The Ministry of Health has set up several technical working groups to benefit from the expertise of in-country partners, which include civil society organizations such as KANCO, inSupply, and PATH; bilateral partners such as the CDC and USAID; and multilateral organizations such as the WHO and UNICEF. This process is intended to help Kenya avoid the post-transition challenges of falling immunization coverage that some other countries have faced after moving away from Gavi financing.

Immunization in the Time of the Pandemic

Universal Health Coverage (UHC) has emerged as a priority for Kenya over the past decade. It is a key element of the 2008 “Kenya Vision 2030” development strategy, and one of four pillars in President Uhuru Kenyatta’s flagship “Big Four” initiative. While Kenya still remains heavily reliant on donor funding for health programs, high-level interest in UHC has provided an opportunity to cement primary health care and routine immunization as core political priorities, prompting the government to double the immunization budget line item in 2020.

The intensification of the Covid-19 pandemic in Kenya, including the diversion of health resources to outbreak response, has disrupted routine immunization services at the local level.

Many health care workers have been reassigned from routine immunization to emergency Covid-19 response. Thousands of health care workers have walked off the job, citing faulty personal protective equipment and unpaid salaries, among other grievances. In some cases, parents have avoided health facilities out of concerns that they or their children may be exposed to the virus. Civil strife and harsh enforcement of lockdowns over the course of the pandemic have also led families to avoid health clinics and other public facilities.

Kevin Gitau's mother (C) wears a mask with her son's name, who was killed by Kenyan Police during a nigh curfew, as she raises her fist in front of the Kenyan Parliament during their protest against police brutality in Nairobi on June 9, 2020.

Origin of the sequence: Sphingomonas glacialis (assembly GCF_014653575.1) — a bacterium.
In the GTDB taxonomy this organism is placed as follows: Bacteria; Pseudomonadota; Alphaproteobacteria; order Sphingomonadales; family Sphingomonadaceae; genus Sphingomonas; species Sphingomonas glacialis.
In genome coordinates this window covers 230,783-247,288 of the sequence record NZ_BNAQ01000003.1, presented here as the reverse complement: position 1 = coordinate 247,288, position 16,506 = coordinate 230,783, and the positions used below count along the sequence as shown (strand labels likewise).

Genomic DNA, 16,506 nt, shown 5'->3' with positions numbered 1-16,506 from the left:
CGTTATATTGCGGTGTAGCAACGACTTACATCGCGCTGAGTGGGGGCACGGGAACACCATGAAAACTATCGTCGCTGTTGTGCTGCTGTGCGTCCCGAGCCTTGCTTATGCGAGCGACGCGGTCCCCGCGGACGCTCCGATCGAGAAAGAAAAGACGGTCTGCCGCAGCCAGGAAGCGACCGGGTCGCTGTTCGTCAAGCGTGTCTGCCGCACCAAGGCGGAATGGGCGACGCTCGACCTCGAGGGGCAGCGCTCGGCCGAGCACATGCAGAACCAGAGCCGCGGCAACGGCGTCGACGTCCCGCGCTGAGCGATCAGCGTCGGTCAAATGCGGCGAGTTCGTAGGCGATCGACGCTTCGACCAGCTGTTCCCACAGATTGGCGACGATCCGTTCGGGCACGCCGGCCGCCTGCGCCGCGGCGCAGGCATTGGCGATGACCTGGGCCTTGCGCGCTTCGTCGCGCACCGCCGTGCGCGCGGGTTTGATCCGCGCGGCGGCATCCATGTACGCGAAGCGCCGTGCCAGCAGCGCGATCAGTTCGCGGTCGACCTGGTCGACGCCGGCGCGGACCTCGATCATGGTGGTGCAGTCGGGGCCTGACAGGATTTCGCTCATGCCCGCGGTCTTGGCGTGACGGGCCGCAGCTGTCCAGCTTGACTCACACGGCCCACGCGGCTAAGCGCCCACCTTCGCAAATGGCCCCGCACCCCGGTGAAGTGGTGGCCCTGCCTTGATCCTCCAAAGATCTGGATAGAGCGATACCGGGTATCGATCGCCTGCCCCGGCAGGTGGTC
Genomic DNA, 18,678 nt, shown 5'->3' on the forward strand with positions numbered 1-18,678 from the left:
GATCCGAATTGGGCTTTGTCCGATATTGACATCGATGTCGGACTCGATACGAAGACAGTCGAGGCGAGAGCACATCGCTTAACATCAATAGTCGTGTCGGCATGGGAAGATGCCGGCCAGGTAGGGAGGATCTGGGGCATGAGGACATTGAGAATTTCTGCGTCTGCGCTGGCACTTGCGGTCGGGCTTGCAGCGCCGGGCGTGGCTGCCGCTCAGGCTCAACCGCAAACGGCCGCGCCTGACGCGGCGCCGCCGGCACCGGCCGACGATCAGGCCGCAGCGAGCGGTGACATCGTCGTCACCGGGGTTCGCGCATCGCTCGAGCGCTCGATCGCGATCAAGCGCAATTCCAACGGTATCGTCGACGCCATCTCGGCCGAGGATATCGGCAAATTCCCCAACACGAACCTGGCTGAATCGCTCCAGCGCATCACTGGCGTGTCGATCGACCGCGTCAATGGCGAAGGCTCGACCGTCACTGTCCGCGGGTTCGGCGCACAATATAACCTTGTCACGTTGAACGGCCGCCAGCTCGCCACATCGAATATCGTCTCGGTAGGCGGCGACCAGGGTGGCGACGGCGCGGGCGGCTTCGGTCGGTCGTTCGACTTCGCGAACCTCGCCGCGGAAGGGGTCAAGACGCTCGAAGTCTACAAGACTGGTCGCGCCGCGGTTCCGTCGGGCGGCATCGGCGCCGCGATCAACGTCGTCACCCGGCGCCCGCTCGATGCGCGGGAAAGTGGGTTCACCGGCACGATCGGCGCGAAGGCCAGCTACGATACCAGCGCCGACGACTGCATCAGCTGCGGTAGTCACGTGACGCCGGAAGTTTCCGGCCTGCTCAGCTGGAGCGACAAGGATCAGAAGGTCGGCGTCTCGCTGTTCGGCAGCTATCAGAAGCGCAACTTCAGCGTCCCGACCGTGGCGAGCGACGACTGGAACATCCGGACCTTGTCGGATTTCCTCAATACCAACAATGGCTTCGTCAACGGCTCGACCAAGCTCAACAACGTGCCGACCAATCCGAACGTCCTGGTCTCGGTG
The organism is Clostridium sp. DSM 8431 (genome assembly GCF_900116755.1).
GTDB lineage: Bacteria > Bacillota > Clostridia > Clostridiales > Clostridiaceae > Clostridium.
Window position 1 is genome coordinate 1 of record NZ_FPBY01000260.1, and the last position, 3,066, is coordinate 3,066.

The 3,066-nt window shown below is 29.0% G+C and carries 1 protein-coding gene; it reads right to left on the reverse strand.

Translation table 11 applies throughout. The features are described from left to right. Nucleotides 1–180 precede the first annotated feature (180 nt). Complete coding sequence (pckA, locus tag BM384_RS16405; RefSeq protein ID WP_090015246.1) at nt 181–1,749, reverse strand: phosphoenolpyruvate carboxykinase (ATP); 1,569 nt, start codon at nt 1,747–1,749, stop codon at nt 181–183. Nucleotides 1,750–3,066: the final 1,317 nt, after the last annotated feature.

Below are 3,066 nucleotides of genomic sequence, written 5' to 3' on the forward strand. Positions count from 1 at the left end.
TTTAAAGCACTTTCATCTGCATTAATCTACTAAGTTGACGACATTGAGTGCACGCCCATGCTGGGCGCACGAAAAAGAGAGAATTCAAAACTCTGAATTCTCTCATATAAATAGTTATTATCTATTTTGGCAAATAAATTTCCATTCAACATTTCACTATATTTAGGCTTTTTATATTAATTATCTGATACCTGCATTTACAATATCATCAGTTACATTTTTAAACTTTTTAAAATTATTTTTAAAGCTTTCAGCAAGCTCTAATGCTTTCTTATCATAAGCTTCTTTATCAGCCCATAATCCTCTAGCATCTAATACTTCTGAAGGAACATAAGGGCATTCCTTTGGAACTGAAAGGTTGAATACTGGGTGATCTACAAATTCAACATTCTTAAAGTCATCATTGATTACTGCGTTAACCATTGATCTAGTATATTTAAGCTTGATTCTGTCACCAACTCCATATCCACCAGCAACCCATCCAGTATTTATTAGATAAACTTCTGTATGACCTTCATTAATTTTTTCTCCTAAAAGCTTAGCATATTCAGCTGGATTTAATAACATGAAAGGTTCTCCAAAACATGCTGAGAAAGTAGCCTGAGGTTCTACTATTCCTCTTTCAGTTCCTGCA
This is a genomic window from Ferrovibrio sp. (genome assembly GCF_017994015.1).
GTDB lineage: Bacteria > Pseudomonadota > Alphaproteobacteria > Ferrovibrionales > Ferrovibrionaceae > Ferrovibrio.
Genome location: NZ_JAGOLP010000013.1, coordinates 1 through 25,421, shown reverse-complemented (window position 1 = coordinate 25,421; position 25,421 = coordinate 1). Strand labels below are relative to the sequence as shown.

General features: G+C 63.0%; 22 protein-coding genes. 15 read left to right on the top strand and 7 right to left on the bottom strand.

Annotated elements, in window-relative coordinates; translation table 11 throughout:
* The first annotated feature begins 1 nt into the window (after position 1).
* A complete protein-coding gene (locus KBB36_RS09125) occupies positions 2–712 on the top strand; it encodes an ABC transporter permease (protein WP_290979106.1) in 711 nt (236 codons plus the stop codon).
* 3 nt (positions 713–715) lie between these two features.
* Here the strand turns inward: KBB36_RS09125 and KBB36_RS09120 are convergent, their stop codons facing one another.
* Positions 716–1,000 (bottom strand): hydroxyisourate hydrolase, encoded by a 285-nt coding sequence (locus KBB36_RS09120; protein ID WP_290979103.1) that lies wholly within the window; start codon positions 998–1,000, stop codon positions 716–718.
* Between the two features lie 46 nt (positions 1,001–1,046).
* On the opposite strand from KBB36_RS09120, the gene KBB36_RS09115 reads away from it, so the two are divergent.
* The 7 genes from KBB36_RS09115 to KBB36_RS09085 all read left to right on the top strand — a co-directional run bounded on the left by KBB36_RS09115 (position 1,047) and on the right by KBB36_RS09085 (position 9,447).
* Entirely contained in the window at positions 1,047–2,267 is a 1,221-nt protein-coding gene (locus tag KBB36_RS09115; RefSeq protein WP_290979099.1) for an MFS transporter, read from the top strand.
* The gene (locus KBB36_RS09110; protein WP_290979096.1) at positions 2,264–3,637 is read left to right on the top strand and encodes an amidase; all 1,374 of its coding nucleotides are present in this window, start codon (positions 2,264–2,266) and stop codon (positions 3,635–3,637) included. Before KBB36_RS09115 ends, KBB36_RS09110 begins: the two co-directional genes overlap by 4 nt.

Kevin Gitau's mother wears a mask with the name of her son, who was killed by Kenyan Police during a night curfew. | PATRICK MEINHARDT/AFP via Getty Images

As Kenya approaches a presidential election in 2022, it also faces a potential resurgence of election violence, which has historically disrupted health services. Were Kenya to be transitioning from Gavi support and rolling out a novel Covid-19 vaccine amid these shifting power dynamics, that turmoil could exacerbate existing challenges in routine vaccine delivery.

Kenya’s Devolution and Disparities

Although Kenya’s national immunization coverage has improved in recent years, there are significant disparities in regional immunization coverage, largely due to the uneven success of the government’s “devolution” of authorities under the 2010 constitution. Under devolution, most political, fiscal, operational, and administrative responsibility was delegated to 47 decentralized counties.

Starting in 2013, devolution also split responsibility for different elements of the immunization system. The federal government has maintained control of nationwide policy, procurement, and financing of vaccines themselves. However, commodities such as syringes and safety boxes are procured nationally but paid for by the counties. Under devolution, immunization operations were also split, with the national government delivering vaccines to regional warehouses but the counties responsible for transporting vaccines to local facilities for delivery.